“We want to make sure our young men become better people than they were when they came into the program.”
Other issues plaguing both the coach and the fans are health worries. While the possibility of injury is a thought already in the back of everyone’s minds, this year has much more concern for UT. This year’s starting quarterback, David Ash, is returning to the team after taking a nasty knock against Brigham Young University last September that kept him out of the season. While it is true that he has made a full recovery, Strong nonetheless sat him down and instructed him to watch himself while on the field.
Medical and disciplinary issues aside, the team certainly will not be fragile this year. “Many times when people talk about toughness, it’s not physically challenging them that wears them down,” Strong said. “It’s a toughness to do the right thing. Go to class. Paying attention to the little things. It’s having that type of toughness.”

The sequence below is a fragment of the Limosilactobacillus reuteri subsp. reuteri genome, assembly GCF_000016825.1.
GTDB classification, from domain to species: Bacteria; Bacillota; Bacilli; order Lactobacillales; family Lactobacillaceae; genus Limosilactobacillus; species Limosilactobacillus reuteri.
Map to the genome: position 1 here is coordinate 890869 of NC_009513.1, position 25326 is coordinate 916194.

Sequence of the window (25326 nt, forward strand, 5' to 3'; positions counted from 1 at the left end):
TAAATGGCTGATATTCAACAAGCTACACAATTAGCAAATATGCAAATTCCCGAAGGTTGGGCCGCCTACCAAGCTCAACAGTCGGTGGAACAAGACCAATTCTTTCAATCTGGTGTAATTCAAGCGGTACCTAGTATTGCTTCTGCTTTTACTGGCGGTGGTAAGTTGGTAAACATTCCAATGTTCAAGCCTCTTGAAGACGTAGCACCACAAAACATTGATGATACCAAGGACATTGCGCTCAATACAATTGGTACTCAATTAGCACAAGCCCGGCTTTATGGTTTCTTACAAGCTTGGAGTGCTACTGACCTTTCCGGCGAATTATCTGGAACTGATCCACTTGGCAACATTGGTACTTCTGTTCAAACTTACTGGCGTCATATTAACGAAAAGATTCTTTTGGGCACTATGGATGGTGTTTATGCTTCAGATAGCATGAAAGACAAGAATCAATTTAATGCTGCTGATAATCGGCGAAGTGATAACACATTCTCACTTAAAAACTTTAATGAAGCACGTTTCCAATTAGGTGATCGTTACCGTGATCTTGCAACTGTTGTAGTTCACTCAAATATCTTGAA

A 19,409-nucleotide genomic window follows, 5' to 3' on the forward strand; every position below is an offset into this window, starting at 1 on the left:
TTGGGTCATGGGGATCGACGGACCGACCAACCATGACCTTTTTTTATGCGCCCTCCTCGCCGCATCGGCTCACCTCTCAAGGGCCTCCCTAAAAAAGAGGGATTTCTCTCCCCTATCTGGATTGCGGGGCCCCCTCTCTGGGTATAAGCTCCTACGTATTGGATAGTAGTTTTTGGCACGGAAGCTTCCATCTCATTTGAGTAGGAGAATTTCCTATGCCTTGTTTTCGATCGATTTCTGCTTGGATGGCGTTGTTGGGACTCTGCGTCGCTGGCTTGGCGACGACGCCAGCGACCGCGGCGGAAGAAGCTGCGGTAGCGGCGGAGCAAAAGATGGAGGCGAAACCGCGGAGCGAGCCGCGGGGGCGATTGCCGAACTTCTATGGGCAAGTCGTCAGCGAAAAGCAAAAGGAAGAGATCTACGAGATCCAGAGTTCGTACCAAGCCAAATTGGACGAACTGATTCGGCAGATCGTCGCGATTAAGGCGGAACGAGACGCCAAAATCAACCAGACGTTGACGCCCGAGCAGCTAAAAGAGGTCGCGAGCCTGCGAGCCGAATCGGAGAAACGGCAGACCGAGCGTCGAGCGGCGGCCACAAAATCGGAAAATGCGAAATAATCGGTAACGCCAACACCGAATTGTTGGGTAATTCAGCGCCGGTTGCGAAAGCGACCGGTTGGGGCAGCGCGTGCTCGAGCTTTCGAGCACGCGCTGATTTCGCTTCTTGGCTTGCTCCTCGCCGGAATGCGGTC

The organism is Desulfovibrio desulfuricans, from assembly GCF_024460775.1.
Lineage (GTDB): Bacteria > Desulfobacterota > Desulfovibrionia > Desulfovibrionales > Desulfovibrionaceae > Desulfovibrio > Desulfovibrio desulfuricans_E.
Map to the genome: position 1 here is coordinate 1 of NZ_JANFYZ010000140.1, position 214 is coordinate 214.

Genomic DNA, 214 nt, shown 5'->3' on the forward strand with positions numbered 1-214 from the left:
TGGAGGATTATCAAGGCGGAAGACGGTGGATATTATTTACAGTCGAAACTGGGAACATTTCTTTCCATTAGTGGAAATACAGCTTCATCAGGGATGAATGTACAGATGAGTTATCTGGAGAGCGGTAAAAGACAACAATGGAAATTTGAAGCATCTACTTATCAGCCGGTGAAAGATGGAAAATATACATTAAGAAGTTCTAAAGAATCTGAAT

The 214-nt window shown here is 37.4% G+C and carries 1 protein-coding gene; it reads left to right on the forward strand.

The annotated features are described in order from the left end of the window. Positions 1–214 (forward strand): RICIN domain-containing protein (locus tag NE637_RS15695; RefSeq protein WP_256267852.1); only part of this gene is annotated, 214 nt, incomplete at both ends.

Going further into the subject, he added this: “They’ve done everything we’ve asked of them. When you talk about toughness, you have to not only talk about it, but you have to practice it. And that’s what we felt happened in spring practice when you look at three-on-threes and you look at one-on-ones and you look at the goal line.”
When Strong came to UT, he brought one of his own little traditions with him that might just catch on with the rest: women’s football clinics. While paying $75 to do football drills on a Texas summer evening might seem like a tough idea to sell to anybody, it’s become a standard event for Strong to throw no matter where he is.
As he said, “We have so many fans that are women, and we wanted to give them a chance to see and experience the passion of this program, what the players and coaches go through, and just let them be a part of it. It’s really a lot of fun. We’ve received a lot of feedback from them saying they had a great time and that they’ll be back next year.”
“When we talk about putting a ‘T’ back into Texas, you talk about toughness, trust, togetherness, and then you talk about becoming a team.” Strong continues. “You can never become a team until you have toughness. You can’t trust one another until you can trust yourself. Its all about becoming a team that is exciting to watch.” And that is the team Longhorn fans are looking forward to seeing. Hook ‘Em Horns!